Tuesday, December 18, 2018

Green Water Technologies: Water and Wildfires

Green Water Technologies
With much of the west having experienced a widespread rash of wildfires in 2018, Green Water Technologies says these areas’ water quality may have been affected.While there is very little homeowners can do to prevent wildfires, they can take steps to reduce the effects on their home and family after the fact.

According to Green Water Technologies, wildfires can leave debris and impurities that filter into watersheds. This happens as organic matter dissolves into sediment. Poisons from smoke residue may be present for years after a fire event.

Wildfires are a common occurrence, especially in drier climates. And due to climate change, fires are becoming a more frequent concern, especially in the Western states of Oregon, Nevada, and California. Other areas, such as Colorado, are also affected. Green Water Technologies explains that researchers have studied the effects of post-wildfire contamination for many years. The long-term effects on human health remain uncertain. What is known is that an increase in sediments containing phosphorus and nitrogen can increase algal bloom. Further, the fire itself can degrade the land, creating conditions that encourage premature erosion.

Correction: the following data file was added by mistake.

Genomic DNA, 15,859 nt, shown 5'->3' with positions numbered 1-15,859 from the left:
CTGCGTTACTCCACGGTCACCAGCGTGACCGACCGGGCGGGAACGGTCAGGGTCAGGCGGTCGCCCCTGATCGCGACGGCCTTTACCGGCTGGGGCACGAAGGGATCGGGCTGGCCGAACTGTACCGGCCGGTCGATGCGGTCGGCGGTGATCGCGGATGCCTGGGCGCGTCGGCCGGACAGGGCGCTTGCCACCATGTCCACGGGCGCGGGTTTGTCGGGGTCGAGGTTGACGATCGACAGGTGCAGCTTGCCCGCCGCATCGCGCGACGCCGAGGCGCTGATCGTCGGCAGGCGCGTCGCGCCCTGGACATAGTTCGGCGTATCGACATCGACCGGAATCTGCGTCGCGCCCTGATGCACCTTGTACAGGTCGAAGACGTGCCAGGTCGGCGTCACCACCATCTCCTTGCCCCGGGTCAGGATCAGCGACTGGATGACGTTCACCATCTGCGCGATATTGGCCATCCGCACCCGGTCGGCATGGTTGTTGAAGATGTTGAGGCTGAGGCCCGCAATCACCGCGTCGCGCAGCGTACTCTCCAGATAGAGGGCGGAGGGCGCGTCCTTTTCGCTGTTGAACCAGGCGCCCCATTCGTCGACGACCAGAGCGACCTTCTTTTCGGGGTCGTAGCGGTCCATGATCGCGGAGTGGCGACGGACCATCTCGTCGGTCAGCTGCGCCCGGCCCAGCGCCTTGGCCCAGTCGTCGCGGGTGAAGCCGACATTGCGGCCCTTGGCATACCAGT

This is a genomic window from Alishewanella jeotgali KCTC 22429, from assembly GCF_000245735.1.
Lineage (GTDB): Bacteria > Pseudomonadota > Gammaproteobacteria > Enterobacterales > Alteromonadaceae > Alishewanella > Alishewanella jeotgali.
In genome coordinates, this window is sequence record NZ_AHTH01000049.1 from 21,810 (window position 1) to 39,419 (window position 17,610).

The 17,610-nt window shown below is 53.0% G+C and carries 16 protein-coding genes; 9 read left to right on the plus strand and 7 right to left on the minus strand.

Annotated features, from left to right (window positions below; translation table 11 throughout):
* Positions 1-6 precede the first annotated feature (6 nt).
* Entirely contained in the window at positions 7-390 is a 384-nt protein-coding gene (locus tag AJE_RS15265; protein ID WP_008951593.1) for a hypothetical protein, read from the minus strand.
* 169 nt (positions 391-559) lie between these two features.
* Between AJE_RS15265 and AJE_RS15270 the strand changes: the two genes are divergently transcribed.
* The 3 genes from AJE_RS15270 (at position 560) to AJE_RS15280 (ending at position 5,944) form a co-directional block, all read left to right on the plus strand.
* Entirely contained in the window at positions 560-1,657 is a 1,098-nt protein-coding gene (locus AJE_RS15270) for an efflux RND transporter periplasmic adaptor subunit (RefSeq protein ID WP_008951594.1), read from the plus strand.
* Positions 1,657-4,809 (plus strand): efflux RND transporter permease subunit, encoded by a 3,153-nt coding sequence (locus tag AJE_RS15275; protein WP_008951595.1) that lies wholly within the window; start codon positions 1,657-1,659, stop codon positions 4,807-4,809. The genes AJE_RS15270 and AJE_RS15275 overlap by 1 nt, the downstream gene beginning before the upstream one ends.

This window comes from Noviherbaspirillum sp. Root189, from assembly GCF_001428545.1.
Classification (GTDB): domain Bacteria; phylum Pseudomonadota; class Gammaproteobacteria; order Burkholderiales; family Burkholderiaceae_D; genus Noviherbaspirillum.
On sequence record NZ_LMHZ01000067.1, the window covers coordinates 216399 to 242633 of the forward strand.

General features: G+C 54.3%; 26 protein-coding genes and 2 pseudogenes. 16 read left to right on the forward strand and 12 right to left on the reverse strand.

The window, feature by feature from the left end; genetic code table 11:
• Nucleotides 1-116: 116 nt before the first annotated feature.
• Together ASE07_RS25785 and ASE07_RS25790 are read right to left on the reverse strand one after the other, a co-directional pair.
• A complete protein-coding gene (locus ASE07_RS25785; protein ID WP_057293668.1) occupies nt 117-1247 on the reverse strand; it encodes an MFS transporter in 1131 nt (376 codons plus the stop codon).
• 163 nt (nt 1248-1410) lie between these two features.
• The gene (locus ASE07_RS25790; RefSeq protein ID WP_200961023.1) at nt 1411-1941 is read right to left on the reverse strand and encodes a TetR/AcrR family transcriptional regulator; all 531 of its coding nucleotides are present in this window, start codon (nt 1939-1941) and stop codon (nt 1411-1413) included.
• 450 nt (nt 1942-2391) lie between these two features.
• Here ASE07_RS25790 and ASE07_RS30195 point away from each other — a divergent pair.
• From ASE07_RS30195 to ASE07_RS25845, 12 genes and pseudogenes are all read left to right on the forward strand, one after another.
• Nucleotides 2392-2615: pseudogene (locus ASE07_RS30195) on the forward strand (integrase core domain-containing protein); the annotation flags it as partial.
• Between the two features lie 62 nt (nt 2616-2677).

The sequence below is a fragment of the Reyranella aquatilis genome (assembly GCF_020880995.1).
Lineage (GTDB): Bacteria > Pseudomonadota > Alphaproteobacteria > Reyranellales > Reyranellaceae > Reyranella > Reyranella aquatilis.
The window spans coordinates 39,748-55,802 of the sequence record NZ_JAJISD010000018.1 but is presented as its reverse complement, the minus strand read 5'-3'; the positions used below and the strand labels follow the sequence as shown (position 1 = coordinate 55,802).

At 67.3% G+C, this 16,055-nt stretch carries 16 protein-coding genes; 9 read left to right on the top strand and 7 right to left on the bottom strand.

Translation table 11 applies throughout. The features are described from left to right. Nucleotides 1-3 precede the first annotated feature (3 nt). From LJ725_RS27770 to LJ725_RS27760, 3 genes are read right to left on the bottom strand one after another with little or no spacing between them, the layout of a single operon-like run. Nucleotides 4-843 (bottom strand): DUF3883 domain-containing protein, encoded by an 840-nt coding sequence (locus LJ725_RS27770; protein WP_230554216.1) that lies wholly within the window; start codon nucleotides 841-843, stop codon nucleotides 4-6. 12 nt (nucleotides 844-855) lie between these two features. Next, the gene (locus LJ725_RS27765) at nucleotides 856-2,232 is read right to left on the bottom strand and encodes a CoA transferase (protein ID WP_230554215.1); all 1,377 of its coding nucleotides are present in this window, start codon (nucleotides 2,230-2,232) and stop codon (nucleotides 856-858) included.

Green Water Technologies explains that the burden of restoring an area’s water quality falls onto its elected officials and environmental protection professionals. Appropriate agencies continually monitor water quality and make changes to local water treatment processes as needed. Homeowners can take steps to further protect themselves after a fire event by adding an additional barrier between contaminated water and their homes.

A whole-home water filter, according to Green Water Technologies, is an affordable way to assure your home receives water with the fewest amount of impurities, including contaminants left over from fires. A professional-grade water filter can also remove calcium and magnesium, which are not harmful to human health but can damage a home by leaving solid deposits in the moving parts of water-consuming appliances.


twitter Delicious facebook Digg Stumbleupon Favorites More